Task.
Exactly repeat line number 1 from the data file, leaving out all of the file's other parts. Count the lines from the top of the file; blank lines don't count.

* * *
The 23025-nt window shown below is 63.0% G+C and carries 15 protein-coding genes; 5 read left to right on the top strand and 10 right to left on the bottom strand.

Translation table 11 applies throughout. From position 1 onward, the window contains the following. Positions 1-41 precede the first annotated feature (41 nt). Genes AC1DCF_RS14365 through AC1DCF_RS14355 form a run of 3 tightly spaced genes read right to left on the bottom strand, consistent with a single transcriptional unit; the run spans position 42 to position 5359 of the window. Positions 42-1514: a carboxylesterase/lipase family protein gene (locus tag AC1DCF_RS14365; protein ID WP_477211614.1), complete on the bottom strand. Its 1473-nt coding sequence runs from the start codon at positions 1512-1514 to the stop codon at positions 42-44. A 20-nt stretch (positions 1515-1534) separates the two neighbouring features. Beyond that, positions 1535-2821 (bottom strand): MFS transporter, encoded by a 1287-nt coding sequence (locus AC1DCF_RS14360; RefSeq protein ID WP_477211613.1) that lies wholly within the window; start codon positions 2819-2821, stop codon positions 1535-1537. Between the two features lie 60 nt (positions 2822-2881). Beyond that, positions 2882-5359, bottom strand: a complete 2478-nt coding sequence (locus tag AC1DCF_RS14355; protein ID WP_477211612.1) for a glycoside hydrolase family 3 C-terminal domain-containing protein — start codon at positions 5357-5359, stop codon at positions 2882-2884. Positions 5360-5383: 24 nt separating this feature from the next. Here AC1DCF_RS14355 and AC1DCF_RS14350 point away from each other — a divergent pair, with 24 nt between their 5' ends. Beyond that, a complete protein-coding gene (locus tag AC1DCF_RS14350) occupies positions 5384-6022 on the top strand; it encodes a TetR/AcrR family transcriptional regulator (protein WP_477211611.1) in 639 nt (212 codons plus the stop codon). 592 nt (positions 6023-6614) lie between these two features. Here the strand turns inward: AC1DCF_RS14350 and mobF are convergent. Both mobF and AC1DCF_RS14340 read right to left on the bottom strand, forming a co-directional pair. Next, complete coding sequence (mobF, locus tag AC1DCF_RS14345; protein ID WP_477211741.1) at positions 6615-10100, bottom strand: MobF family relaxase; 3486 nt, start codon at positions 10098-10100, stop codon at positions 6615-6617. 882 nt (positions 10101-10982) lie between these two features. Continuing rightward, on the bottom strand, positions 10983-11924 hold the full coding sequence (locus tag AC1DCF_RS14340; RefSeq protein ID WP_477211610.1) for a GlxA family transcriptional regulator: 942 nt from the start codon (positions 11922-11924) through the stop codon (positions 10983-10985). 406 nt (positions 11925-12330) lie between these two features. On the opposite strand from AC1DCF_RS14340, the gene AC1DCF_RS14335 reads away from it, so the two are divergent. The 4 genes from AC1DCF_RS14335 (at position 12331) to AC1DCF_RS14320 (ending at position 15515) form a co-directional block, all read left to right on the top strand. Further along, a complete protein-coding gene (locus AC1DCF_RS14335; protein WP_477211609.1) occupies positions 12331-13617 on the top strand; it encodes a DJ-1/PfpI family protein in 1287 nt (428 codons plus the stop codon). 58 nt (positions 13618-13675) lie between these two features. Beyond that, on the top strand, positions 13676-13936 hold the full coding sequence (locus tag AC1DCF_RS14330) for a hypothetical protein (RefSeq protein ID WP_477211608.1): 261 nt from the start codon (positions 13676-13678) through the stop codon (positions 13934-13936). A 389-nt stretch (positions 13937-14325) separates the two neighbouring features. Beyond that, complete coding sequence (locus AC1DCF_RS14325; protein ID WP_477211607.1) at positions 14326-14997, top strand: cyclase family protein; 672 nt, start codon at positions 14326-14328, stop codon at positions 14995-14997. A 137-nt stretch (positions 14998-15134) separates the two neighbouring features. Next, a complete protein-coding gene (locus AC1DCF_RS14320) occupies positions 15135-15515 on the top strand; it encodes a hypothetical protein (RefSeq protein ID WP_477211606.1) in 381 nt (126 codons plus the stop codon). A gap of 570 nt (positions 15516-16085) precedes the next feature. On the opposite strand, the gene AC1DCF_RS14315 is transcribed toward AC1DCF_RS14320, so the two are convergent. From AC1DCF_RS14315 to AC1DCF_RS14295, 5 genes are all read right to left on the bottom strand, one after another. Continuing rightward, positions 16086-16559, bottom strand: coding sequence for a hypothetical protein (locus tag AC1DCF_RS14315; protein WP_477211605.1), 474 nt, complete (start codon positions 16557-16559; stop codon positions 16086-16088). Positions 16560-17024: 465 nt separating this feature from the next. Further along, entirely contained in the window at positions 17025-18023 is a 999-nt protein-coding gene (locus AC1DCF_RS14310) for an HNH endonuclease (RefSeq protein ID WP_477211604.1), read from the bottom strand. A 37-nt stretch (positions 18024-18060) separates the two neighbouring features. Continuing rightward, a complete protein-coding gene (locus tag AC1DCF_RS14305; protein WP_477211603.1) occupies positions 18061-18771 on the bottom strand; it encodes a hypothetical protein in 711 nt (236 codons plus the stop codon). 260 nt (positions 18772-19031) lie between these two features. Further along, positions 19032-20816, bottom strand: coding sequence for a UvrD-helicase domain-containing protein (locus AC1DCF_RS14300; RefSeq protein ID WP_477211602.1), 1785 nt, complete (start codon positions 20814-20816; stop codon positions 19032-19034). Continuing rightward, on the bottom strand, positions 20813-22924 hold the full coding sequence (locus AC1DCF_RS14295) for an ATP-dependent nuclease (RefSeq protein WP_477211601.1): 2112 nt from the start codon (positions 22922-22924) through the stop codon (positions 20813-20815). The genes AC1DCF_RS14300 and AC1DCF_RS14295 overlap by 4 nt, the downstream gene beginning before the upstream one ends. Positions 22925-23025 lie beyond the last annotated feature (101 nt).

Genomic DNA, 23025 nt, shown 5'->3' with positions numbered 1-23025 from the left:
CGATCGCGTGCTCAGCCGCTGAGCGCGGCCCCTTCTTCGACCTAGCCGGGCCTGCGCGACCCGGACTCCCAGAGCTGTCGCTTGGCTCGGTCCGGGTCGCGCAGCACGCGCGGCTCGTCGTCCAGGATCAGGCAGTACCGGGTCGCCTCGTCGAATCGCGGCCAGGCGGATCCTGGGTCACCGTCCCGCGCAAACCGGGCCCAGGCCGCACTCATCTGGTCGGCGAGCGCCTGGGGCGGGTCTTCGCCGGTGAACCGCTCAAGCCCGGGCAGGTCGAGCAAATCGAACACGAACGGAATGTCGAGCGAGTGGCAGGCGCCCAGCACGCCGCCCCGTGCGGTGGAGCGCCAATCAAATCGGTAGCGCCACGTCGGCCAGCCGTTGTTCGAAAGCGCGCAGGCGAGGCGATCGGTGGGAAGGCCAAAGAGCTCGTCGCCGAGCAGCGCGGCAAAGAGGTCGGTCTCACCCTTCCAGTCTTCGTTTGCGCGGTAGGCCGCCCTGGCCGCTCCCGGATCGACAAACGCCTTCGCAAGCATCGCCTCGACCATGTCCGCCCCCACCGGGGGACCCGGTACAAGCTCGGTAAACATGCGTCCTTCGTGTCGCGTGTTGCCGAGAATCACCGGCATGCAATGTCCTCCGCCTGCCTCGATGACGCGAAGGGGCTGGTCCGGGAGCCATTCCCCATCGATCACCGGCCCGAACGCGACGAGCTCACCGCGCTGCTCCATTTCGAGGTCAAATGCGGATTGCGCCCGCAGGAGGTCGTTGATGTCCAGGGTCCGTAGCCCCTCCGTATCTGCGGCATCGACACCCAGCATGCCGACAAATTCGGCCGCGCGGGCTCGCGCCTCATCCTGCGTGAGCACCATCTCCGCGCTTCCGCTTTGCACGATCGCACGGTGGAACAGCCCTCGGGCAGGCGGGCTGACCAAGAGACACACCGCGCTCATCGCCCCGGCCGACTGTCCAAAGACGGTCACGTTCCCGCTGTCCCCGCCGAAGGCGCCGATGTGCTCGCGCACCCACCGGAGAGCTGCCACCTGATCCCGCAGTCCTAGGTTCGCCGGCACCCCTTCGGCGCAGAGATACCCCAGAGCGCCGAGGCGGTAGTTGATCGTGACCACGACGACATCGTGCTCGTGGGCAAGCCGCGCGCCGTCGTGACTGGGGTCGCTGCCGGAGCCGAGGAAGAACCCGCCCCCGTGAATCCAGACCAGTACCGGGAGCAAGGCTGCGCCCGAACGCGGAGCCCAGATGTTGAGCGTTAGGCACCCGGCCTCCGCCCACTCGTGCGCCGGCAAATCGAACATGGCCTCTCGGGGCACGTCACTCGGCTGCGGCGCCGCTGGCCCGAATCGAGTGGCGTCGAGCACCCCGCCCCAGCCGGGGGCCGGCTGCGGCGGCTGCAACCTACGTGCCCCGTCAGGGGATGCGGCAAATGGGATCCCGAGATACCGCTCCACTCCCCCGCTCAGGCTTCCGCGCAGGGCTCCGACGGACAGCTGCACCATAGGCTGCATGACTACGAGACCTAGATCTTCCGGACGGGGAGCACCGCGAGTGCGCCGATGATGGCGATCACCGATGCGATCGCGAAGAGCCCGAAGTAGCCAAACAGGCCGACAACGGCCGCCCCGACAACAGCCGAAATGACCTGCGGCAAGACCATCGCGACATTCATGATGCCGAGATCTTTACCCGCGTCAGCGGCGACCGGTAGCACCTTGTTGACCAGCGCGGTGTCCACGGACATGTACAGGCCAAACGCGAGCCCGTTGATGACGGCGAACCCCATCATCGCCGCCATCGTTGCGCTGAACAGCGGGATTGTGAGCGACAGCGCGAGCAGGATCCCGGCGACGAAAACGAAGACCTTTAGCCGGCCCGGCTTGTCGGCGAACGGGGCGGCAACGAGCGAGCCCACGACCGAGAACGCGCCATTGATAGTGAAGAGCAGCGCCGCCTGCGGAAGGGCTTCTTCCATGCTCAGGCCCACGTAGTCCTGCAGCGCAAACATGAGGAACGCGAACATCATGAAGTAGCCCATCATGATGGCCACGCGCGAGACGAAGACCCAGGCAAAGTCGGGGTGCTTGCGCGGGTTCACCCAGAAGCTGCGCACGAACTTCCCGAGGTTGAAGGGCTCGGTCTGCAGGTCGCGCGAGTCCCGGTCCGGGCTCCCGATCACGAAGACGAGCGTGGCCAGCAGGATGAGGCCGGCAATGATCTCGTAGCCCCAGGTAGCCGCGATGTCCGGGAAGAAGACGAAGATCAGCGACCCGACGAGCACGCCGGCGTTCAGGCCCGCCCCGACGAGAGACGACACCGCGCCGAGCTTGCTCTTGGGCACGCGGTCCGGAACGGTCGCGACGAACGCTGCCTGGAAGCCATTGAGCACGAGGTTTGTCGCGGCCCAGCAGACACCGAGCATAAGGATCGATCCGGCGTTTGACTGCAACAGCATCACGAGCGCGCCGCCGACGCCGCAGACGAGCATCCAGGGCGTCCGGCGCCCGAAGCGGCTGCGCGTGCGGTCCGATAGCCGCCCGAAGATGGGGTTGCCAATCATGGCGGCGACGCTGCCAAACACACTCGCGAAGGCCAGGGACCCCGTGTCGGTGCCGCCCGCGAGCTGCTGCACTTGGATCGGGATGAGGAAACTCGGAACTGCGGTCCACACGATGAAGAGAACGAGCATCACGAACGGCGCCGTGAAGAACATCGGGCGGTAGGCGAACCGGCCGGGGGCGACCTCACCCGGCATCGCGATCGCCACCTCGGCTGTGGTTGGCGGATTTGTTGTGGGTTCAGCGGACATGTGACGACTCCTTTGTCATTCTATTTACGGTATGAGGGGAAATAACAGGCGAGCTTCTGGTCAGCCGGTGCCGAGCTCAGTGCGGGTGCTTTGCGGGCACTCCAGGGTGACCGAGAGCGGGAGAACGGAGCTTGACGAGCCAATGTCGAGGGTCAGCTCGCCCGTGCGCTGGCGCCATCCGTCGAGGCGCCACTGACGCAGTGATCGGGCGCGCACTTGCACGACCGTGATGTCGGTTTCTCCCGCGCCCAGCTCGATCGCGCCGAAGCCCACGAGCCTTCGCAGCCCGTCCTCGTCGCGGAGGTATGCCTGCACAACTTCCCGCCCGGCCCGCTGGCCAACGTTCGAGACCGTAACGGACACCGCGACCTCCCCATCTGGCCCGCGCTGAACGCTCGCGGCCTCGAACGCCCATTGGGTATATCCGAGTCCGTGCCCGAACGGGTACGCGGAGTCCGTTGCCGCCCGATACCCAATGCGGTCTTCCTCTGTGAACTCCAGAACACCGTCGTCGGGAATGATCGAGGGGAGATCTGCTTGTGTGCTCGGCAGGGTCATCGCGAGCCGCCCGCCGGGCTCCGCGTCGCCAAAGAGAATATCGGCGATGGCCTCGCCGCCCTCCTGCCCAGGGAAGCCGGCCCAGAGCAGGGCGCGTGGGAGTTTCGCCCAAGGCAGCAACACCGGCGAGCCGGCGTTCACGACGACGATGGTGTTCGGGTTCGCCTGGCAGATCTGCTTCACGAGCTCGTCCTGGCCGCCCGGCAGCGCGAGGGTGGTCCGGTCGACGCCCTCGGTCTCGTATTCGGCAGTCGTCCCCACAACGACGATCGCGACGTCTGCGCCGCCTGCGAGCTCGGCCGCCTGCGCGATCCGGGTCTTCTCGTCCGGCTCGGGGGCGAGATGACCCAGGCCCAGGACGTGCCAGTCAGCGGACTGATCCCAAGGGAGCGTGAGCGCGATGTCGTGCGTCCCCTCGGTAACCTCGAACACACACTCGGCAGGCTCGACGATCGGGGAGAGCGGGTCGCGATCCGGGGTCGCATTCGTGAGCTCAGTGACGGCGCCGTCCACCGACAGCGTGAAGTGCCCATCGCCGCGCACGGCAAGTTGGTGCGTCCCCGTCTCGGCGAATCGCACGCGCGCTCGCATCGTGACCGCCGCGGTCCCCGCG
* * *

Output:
The 23025-nt window shown below is 63.0% G+C and carries 15 protein-coding genes; 5 read left to right on the top strand and 10 right to left on the bottom strand.